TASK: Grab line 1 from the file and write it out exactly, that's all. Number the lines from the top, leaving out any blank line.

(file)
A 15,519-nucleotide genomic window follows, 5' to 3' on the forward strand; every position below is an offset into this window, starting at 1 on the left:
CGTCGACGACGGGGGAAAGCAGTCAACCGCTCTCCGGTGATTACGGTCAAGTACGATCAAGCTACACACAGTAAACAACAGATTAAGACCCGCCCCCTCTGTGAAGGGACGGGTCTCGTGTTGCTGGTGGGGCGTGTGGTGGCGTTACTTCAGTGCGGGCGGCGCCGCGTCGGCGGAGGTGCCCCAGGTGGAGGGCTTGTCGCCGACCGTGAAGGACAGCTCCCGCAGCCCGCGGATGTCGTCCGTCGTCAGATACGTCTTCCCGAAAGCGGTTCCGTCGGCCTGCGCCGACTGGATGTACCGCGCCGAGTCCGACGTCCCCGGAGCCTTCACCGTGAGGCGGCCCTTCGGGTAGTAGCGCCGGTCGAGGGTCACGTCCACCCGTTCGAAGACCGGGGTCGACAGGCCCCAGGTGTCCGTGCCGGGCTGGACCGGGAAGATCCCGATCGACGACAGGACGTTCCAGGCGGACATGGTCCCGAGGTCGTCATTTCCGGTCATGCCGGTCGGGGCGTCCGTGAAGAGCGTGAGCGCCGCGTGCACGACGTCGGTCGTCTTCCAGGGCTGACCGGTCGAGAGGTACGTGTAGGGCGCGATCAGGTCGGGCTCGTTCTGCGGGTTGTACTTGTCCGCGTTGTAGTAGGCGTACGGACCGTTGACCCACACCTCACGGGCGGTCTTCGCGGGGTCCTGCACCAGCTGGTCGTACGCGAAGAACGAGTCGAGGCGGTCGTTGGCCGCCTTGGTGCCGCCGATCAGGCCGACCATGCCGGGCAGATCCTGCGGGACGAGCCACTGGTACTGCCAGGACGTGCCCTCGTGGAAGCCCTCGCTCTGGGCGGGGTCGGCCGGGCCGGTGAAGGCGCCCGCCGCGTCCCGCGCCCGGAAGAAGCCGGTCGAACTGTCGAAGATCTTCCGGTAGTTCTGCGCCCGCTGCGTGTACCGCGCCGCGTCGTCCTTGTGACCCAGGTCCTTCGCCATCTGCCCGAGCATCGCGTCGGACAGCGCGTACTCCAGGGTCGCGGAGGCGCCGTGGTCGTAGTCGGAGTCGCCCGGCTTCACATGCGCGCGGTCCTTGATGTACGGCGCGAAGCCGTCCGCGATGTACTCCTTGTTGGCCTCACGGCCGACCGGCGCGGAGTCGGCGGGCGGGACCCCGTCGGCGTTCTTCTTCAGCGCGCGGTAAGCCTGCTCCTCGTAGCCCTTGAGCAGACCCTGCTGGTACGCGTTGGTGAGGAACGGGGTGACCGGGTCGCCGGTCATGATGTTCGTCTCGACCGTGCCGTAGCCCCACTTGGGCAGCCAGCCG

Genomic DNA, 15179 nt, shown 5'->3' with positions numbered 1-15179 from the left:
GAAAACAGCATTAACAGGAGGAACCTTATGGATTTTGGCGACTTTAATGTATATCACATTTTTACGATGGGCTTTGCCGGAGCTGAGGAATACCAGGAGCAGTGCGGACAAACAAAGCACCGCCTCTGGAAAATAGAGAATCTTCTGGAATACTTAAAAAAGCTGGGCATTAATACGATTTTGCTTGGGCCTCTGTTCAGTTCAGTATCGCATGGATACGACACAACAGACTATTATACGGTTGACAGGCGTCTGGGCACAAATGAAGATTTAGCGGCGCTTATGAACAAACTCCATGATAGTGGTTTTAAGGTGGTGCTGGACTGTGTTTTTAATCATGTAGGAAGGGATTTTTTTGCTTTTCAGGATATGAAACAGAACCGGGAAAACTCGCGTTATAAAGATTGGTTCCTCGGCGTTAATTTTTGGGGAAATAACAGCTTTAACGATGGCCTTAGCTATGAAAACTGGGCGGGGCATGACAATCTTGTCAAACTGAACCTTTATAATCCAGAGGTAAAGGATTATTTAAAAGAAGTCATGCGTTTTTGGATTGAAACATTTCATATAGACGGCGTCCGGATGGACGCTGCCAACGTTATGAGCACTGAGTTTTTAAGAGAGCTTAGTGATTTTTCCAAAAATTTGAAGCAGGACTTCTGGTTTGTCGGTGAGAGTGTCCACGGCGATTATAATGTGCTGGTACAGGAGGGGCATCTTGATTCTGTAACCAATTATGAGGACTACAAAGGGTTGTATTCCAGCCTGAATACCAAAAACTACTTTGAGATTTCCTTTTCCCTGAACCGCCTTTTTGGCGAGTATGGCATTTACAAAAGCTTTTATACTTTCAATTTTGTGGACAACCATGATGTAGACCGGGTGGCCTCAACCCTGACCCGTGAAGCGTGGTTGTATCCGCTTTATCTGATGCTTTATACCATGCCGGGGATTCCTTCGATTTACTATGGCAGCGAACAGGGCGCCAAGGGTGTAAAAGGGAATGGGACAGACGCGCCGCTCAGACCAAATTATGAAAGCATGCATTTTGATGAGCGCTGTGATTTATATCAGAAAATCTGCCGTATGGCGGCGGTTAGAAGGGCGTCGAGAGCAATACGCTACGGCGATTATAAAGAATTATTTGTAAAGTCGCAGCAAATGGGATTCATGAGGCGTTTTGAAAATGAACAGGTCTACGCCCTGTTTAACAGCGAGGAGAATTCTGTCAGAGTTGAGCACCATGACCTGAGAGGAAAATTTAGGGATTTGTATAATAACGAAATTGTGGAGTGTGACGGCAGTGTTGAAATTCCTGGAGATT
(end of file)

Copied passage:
A 15,519-nucleotide genomic window follows, 5' to 3' on the forward strand; every position below is an offset into this window, starting at 1 on the left: